If you have a 28-day cycle, ovulation occurs around day 14 — exactly in the middle of your menstrual cycle. It lasts approximately 24 hours. If the egg is not fertilized within a day, it will die or disintegrate.
The corpus luteum develops after the follicle has released its egg. This structure secretes hormones, primarily progesterone and a trace of estrogen. The increase in hormones keeps your uterine lining thick and ready for implantation of a fertilized egg.
In the event that you become pregnant, your body will create human chorionic gonadotropin (hCG). This is the hormone detected by pregnancy testing. It aids in the maintenance of the corpus luteum and the thickness of the uterine lining.
If you do not become pregnant, the corpus luteum shrinks and is resorbed. This causes a drop in estrogen and progesterone levels, resulting in the commencement of your menstruation. During your menstruation, the uterine lining will shed.
If you do not become pregnant during this stage, you may encounter premenstrual syndrome symptoms (PMS). These are some examples:
- Breast enlargement, discomfort, or soreness
- alterations in mood
- gaining weight
- Sexual desire shifts
- cravings for food
- sleeping difficulties
The luteal phase lasts between 11 and 17 days. The average duration of is 14 days.
Identifying common problems
Each woman’s menstrual cycle is unique. Some women experience their menstruation at the same time every month. Others are more erratic. Some women bleed more profusely or for a longer period of time than others.
During some stages of your life, your menstrual cycle may also alter. For example, as you approach menopause, it may become more irregular.
Tracking your periods is one approach to see if you’re having problems with your menstrual cycle. Make a note of when they begin and end. Keep track of any changes in the amount or number of days you bleed, as well as any spotting between periods.
Any of the following factors can affect your menstrual cycle:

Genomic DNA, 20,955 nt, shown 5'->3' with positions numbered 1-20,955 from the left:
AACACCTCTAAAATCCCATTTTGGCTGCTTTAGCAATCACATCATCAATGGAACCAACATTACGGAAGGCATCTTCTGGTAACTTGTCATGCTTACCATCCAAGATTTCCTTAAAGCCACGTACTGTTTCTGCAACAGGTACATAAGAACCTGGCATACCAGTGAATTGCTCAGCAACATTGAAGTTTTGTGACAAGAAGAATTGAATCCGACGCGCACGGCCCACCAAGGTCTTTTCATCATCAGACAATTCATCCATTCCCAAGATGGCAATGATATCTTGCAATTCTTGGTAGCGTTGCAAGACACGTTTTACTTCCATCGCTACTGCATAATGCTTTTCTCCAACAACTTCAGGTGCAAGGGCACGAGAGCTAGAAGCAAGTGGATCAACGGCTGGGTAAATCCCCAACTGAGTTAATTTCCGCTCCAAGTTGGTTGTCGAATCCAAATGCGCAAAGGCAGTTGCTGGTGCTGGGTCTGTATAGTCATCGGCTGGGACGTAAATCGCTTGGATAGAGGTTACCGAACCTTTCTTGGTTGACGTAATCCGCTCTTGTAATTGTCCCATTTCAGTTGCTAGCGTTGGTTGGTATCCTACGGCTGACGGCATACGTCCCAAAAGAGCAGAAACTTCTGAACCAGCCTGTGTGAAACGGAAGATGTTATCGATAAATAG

- Birth control pills.
The birth control pill may cause your periods to be lighter and shorter. Some drugs will prevent you from getting a period at all.
During pregnancy, your periods should stop. Missed periods are one of the most prominent early indications of pregnancy.
- Polycystic ovarian syndrome (PCOS) (PCOS).
This hormonal imbalance hinders a normal egg development in the ovaries. PCOS is associated with irregular menstrual cycles and missed periods.
- Fibroids in the uterus
These noncancerous uterine growths can cause your periods to be longer and heavier than usual.
- Eating disorders.
Eating disorders such as anorexia, bulimia, and others can interrupt your menstrual cycle and cause your periods to stop.
Here are some symptoms of a menstrual cycle problem:
- You’ve skipped periods or your periods have completely ceased.
- Your menstrual cycles are erratic.
- You’ve been bleeding for more than seven days.
- Your menstrual cycles are less than 21 days apart or more than 35 days apart.
- You bleed in between your cycles (heavier than spotting).
Consult your healthcare practitioner if you are experiencing any of these or other issues with your menstrual cycle or periods.
The main point
Each woman’s menstrual cycle is unique. What is normal for you may be abnormal for someone else.
It’s critical to become acquainted with your cycle, including when you receive your periods and how long they last. Keep an eye out for any changes and notify your healthcare provider.